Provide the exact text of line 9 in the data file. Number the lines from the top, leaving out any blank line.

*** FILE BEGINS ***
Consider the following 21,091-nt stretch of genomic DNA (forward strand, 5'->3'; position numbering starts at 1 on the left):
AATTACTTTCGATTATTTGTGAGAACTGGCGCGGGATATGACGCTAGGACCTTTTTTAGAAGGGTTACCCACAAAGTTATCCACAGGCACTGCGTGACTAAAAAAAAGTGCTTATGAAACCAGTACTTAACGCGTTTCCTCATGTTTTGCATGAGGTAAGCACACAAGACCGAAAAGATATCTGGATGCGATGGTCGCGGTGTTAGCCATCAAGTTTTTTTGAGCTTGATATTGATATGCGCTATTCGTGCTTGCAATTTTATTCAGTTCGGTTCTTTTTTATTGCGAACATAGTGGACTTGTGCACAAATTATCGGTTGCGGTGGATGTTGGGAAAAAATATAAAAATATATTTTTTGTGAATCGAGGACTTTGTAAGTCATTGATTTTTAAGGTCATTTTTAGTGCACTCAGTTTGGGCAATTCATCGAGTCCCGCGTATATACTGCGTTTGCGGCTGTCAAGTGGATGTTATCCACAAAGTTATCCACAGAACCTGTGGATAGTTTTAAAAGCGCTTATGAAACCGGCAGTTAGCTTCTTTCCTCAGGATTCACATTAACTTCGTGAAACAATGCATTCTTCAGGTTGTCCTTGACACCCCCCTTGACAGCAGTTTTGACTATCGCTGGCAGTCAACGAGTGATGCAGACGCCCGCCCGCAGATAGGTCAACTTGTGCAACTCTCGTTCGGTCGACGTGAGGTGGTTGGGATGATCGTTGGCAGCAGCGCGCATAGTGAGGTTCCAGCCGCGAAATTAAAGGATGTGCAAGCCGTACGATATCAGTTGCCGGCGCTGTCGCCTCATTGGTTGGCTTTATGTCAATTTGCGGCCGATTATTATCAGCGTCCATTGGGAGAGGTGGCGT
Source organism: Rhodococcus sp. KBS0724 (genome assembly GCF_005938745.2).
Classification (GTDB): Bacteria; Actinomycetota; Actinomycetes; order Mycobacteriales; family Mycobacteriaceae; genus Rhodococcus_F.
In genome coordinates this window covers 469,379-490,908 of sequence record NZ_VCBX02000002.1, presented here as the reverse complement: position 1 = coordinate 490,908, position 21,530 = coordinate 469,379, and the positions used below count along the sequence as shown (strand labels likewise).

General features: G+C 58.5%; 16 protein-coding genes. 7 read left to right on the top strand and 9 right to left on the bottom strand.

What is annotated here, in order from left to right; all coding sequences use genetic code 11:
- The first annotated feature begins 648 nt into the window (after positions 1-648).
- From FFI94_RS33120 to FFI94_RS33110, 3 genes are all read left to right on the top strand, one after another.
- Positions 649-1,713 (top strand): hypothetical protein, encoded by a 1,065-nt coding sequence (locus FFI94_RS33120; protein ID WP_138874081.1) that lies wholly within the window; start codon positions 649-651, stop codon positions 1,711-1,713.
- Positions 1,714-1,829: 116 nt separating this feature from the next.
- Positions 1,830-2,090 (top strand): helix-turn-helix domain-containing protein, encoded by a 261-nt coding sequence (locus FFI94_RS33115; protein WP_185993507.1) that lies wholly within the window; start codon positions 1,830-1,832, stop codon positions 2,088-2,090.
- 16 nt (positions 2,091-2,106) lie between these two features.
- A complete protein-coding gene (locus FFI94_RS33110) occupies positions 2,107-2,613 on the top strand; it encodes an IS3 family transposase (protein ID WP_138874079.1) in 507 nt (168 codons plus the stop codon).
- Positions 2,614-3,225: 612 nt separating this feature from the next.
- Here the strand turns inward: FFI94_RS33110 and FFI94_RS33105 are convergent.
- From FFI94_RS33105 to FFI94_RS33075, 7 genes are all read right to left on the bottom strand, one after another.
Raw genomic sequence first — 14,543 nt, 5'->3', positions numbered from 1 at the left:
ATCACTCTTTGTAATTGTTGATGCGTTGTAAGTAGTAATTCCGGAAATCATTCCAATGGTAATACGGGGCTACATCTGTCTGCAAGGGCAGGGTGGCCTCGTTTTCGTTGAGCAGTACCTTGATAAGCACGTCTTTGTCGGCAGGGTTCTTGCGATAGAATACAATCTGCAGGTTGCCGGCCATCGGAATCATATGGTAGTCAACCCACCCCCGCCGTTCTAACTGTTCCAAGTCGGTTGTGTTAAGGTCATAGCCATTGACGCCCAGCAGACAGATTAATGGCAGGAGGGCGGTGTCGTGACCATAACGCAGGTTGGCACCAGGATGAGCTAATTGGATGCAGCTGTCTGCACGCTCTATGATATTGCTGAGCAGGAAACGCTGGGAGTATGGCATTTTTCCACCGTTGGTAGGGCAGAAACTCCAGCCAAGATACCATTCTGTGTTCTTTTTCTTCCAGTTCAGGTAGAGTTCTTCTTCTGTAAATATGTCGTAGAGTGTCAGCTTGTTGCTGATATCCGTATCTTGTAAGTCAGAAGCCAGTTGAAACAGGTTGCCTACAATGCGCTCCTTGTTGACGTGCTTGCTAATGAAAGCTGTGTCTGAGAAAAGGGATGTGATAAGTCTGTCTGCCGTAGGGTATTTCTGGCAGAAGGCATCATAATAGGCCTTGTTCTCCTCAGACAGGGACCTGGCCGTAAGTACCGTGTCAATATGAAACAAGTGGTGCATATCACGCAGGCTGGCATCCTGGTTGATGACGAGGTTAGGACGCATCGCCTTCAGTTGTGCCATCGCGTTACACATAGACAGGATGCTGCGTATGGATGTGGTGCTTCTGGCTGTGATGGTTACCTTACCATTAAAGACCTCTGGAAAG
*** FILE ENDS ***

- From FFI94_RS33120 to FFI94_RS33110, 3 genes are all read left to right on the top strand, one after another.